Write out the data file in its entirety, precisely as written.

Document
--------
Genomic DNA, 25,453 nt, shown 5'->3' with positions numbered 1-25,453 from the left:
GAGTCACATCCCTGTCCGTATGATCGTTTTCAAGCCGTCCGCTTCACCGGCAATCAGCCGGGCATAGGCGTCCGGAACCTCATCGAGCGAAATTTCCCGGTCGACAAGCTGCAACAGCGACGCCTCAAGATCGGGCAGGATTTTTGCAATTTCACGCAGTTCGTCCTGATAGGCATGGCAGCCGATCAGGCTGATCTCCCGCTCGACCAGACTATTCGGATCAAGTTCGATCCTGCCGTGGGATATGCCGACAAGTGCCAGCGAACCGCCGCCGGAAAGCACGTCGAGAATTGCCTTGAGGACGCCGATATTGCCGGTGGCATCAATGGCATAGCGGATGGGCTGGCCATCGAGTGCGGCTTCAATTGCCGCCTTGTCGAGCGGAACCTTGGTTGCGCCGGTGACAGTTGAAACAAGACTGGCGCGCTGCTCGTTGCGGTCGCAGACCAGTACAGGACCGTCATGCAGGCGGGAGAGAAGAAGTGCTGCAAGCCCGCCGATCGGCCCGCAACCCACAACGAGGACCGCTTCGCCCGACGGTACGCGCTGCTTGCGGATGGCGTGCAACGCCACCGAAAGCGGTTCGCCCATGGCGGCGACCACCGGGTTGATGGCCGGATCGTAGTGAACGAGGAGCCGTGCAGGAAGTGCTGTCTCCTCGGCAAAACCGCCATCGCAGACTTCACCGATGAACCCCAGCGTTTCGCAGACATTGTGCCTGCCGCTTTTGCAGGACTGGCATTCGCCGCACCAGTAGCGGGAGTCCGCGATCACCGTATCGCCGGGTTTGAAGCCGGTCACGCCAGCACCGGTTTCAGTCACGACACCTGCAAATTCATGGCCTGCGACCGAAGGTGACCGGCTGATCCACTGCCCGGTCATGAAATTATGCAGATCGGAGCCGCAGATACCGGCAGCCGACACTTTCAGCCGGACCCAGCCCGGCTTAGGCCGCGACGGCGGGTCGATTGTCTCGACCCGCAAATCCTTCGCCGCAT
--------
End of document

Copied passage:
Genomic DNA, 25,453 nt, shown 5'->3' with positions numbered 1-25,453 from the left:
GAGTCACATCCCTGTCCGTATGATCGTTTTCAAGCCGTCCGCTTCACCGGCAATCAGCCGGGCATAGGCGTCCGGAACCTCATCGAGCGAAATTTCCCGGTCGACAAGCTGCAACAGCGACGCCTCAAGATCGGGCAGGATTTTTGCAATTTCACGCAGTTCGTCCTGATAGGCATGGCAGCCGATCAGGCTGATCTCCCGCTCGACCAGACTATTCGGATCAAGTTCGATCCTGCCGTGGGATATGCCGACAAGTGCCAGCGAACCGCCGCCGGAAAGCACGTCGAGAATTGCCTTGAGGACGCCGATATTGCCGGTGGCATCAATGGCATAGCGGATGGGCTGGCCATCGAGTGCGGCTTCAATTGCCGCCTTGTCGAGCGGAACCTTGGTTGCGCCGGTGACAGTTGAAACAAGACTGGCGCGCTGCTCGTTGCGGTCGCAGACCAGTACAGGACCGTCATGCAGGCGGGAGAGAAGAAGTGCTGCAAGCCCGCCGATCGGCCCGCAACCCACAACGAGGACCGCTTCGCCCGACGGTACGCGCTGCTTGCGGATGGCGTGCAACGCCACCGAAAGCGGTTCGCCCATGGCGGCGACCACCGGGTTGATGGCCGGATCGTAGTGAACGAGGAGCCGTGCAGGAAGTGCTGTCTCCTCGGCAAAACCGCCATCGCAGACTTCACCGATGAACCCCAGCGTTTCGCAGACATTGTGCCTGCCGCTTTTGCAGGACTGGCATTCGCCGCACCAGTAGCGGGAGTCCGCGATCACCGTATCGCCGGGTTTGAAGCCGGTCACGCCAGCACCGGTTTCAGTCACGACACCTGCAAATTCATGGCCTGCGACCGAAGGTGACCGGCTGATCCACTGCCCGGTCATGAAATTATGCAGATCGGAGCCGCAGATACCGGCAGCCGACACTTTCAGCCGGACCCAGCCCGGCTTAGGCCGCGACGGCGGGTCGATTGTCTCGACCCGCAAATCCTTCGCCGCAT